India’s pandemic response needed Ambedkar’s vision of social security and public health

Birds fly over a statue of BR Ambedkar, who is also regarded as the architect of the constitution, on Constitution Day at the Parliament House in New Delhi, on 26 November 2019. Ambedkar’s writing as well as the policies he legislated allows us to see how he might have dealt with the public health crisis and humanitarian crisis that India presently finds itself in. Manish Swarup/AP Photo
24 August, 2020

As the COVID-19 pandemic spread across India in March, the Narendra Modi government imposed the harshest lockdown in the world, exposing and exacerbating the country’s socio-economic inequalities. The pre-existing societal divisions based on caste and class resulted in the marginalised communities suffering the most under the lockdown. Migrant workers were left unemployed, struggling to pay rent, afford medical expenses or buy food. Many were unable to return home. Besides migrants, the lockdown proved to be a period of struggle for farmers, Scheduled Caste and Schedule Tribe communities, as well as women and religious minorities. The Indian government systematically failed to ensure food security, labour security and protection for marginalised communities, besides failing to slow the spread of the pandemic and ensure the equipment or manpower required to treat it efficiently. At such a time, Bhimrao Ambedkar’s ideas on social security and public health are instructive on how the country could have been better prepared to deal with a disease of this scale.

Ambedkar—commonly called Babasaheb within Dalit communities—was perhaps one of South Asia’s most prolific authors when it came to understanding and advocating public policy measures. In his oeuvre of over 20 books, countless speeches and newspaper articles, Babasaheb extensively discussed India’s serious lack of food security, labour security, feeble healthcare system and government apathy towards ensuring the welfare of its poor and marginalised communities. Much of his trenchant critique is as true today as when he wrote it. Babasaheb also enacted a range of welfare policies in his various tenures in government. Collating both Babasaheb’s writing as well as the policies he legislated allows us to see how he might have dealt with the public health crisis and humanitarian crisis that India presently finds itself in. While the full breadth of Babasaheb’s policy studies is not easily explored in a short essay, here I shall look at his food policy, his labour policy and his broader approach to the government’s role in health interventions.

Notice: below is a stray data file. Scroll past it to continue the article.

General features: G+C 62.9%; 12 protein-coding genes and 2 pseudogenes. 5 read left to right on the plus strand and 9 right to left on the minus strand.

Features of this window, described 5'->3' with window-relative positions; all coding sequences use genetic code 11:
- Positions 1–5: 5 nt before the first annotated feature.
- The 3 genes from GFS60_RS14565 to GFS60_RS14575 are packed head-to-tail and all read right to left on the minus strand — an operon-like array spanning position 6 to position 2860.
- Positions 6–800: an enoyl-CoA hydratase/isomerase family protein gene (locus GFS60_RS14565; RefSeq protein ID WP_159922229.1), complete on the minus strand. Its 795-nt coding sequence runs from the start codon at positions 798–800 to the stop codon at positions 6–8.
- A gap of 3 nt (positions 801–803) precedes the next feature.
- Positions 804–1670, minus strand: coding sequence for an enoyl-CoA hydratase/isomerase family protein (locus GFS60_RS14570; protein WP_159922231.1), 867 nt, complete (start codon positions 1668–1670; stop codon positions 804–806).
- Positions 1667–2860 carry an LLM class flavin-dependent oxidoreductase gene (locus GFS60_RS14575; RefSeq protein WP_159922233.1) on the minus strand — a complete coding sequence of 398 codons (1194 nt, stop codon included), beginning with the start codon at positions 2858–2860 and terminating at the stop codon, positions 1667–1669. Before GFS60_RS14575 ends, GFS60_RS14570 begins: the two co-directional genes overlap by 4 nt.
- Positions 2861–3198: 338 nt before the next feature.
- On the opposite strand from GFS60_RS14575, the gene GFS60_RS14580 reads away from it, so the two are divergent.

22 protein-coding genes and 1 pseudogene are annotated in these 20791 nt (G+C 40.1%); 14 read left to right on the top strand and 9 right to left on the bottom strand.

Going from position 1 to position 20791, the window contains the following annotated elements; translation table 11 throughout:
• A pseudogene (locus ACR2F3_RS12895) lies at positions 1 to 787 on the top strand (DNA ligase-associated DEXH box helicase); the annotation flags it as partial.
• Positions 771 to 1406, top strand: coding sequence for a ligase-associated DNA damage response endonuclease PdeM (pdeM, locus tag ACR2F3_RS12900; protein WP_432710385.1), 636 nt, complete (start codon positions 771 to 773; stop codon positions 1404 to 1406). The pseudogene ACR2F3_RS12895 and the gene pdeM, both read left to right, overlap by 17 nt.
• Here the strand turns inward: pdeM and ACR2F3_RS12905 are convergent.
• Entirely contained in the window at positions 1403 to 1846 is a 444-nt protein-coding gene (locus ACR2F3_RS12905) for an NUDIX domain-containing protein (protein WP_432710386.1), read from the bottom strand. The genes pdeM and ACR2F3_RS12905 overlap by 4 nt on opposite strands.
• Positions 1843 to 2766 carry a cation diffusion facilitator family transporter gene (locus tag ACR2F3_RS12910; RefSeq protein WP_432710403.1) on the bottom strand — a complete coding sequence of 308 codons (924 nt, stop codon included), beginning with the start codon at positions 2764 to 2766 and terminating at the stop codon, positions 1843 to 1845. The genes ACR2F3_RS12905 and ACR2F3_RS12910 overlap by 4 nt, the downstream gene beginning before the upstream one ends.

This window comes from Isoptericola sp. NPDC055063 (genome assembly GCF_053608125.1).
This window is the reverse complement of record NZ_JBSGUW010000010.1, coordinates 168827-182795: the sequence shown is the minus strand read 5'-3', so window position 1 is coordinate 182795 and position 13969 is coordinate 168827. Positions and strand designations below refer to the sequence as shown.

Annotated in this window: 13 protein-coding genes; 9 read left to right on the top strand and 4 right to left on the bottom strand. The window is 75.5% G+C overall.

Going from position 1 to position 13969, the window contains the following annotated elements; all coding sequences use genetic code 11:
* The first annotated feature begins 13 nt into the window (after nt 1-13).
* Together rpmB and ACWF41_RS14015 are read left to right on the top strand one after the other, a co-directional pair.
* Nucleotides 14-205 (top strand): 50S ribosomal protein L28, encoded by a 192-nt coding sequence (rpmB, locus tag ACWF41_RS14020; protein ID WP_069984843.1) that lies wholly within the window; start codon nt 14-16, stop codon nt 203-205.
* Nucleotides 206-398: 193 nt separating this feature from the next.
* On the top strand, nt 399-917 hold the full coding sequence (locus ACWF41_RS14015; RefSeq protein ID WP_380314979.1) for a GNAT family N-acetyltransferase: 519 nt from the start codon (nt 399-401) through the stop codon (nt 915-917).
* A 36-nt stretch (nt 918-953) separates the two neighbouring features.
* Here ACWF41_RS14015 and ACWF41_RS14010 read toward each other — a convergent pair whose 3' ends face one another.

Babasaheb’s ideas on social security and public health sought to address these social realities through state efforts that could help bridge the inequalities that are deeply embedded in Indian society. His idea of a democracy emphasised a state that would intervene to break down structural divisions. His conception of public goods—such as health and education—were inclusive and equitable, seeking an equal distribution of and access to public health and social security, in order to ensure the overall well-being of the masses.

Babasaheb’s idea of the government’s role in public health went beyond building medical infrastructure or advocating particular medical interventions against certain diseases. Babasaheb argued that the state’s role was to improve the social determinants of health such as nutritious food, stable income and access to clean drinking water, the lack of which caused ill health. In addition, Babasaheb argued that the removal of caste and class inequalities in access, not only to medical institutions, but to the determinants of health was an essential responsibility of the state. Health required not just medicines and hospitals, but a grappling with India’s grossly unequal social reality.